In our next article on sleep, we are looking at Pillows.
Pillows are used to provide support for the head, neck, and upper spine while the body is lying in bed in a resting position but also create a feeling of comfort, important for a good night’s sleep and feeling well rested. Rest and sleep are the body’s chance to heal itself from the postural, physical and emotional stresses of the previous day.
The Pillow should be designed to keep the spine in natural alignment.
The human neck curves slightly forward (to sustain the weight of the head when upright), and it’s important to maintain this curve when in a resting position. If the height of the pillow is too high when sleeping sideways or on the back, the neck is bent abnormally forward or to the side, causing muscle strain on the back of the neck and shoulders. This type of position may also cause narrowing of the air pipe, resulting in obstructed breathing, and sometimes snoring, which can hinder sleep. Conversely, if the height of the pillow is too low, the neck muscles can also be strained.
Based on the body’s measurements and personal preference, the pillow should maintain a height of 4 to 6 inches, properly supporting the head and neck (and shoulders when lying on back).
A large part of what makes a good pillow is personal preference. If the pillow feels comfortable, it’s likely to help one relax, get a good night’s sleep, and feel well rested in the morning.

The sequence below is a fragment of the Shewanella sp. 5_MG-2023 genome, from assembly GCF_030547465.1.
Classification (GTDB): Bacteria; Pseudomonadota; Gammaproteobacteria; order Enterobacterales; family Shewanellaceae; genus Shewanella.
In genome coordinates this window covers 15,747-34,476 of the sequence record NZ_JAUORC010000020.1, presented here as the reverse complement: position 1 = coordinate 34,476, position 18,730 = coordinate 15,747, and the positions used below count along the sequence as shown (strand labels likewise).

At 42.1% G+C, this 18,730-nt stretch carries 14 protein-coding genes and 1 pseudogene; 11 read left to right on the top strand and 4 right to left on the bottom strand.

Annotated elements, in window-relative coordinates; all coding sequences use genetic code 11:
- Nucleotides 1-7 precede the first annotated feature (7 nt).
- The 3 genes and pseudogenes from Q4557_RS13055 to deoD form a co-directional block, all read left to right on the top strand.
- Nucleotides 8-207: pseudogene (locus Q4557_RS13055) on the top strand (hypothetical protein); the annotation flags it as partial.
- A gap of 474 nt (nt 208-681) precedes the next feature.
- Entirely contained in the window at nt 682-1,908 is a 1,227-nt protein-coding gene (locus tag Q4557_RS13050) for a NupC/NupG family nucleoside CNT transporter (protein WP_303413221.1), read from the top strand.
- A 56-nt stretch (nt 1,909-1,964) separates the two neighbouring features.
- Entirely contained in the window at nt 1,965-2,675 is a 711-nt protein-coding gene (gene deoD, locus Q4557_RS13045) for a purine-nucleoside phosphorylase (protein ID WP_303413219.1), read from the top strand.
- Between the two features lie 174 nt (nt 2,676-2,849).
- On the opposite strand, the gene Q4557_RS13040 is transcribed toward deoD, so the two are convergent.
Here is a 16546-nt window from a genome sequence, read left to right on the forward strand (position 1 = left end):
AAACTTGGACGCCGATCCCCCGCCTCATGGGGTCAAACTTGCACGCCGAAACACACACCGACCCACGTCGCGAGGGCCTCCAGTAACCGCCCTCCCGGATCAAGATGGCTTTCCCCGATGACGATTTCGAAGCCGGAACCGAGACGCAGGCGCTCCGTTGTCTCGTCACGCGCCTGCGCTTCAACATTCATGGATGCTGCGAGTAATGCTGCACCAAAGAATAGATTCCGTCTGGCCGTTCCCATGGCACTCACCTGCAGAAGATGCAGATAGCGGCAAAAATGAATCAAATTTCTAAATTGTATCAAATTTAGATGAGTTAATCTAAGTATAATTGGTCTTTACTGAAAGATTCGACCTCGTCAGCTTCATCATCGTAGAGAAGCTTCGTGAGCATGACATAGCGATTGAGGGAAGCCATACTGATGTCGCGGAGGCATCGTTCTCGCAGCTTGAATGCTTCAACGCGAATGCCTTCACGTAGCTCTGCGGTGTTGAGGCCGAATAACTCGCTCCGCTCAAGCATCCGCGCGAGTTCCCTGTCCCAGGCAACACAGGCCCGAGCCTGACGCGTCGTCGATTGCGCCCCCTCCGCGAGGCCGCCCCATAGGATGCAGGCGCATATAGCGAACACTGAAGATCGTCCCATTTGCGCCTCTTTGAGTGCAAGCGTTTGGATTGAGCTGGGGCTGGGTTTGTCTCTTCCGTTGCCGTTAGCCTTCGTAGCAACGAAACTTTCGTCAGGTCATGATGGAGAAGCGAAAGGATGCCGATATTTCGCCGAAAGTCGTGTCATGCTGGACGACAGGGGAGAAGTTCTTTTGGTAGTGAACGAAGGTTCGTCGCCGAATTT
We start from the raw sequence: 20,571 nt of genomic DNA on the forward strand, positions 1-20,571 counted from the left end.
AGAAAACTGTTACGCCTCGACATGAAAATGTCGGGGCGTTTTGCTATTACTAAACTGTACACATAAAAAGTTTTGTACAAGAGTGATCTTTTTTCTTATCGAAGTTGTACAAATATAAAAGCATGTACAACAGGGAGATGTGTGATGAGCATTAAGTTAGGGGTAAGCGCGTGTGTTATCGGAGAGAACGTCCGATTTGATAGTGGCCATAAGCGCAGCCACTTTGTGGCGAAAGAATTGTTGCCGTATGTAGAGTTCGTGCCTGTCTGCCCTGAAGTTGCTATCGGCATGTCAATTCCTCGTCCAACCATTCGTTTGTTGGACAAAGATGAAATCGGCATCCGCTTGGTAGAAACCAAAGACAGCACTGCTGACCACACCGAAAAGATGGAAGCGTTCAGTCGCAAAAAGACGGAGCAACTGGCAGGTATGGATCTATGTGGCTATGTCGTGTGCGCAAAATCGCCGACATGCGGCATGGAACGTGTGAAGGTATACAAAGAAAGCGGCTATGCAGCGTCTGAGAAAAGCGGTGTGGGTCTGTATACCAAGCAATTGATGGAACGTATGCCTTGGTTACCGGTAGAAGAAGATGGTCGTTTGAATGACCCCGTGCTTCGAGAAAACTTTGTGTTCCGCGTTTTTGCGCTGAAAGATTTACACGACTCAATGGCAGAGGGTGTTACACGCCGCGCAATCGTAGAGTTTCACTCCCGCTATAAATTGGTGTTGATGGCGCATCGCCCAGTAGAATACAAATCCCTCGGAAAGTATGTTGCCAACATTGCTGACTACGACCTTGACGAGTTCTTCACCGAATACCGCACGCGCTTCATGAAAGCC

To help the pillow conform to various sleep positions, it is best if the pillow can be adjusted to fit the unique shape and curves and sleeping position of the user. A pillow should mold to your individual shape and alleviate any pressure points.
It is important to note that not all pillows work well for everyone. A short trial of a few days should be enough time to decide whether or not the pillow is providing benefit.
Shoulder position is also important. The shoulder should not be placed at 90 degrees to the mattress as this may trigger spasms in the trapezius muscles. The trapezius muscles perform a variety of actions, including acting as a platform for elevating the skull, so it is very important that they relax completely during sleep. If the shoulder is placed slightly forward on the mattress, in front of the sleeper, assuming the mattress can accommodate this position, the risk of applying pressure on the trapezius muscles and forcing the scapula (shoulder blade) towards the spine is reduced. In contrast, when positioned in the 90 degree position, sleepers may wake up with neck and upper arm pain and altered sensation to the little and ring fingers.
Using a traditional pillow either between the knees (when sleeping on the side), or below the knees (when sleeping on the back) is important to relieve strain on the lower back.
When sleeping on the side, bending the knees and placing a pillow between the knees keeps the spine in the neutral position. Without this, the upper leg rotates, rotating the pelvis, and distorting the natural line of the spine.
When sleeping on the back, placing a pillow underneath the back of the knees helps reduce the load on the lower back. With a pillow/s underneath the knees, the lumbar spine is flattened, putting less force on the pain sensitive facet joints of the spine.
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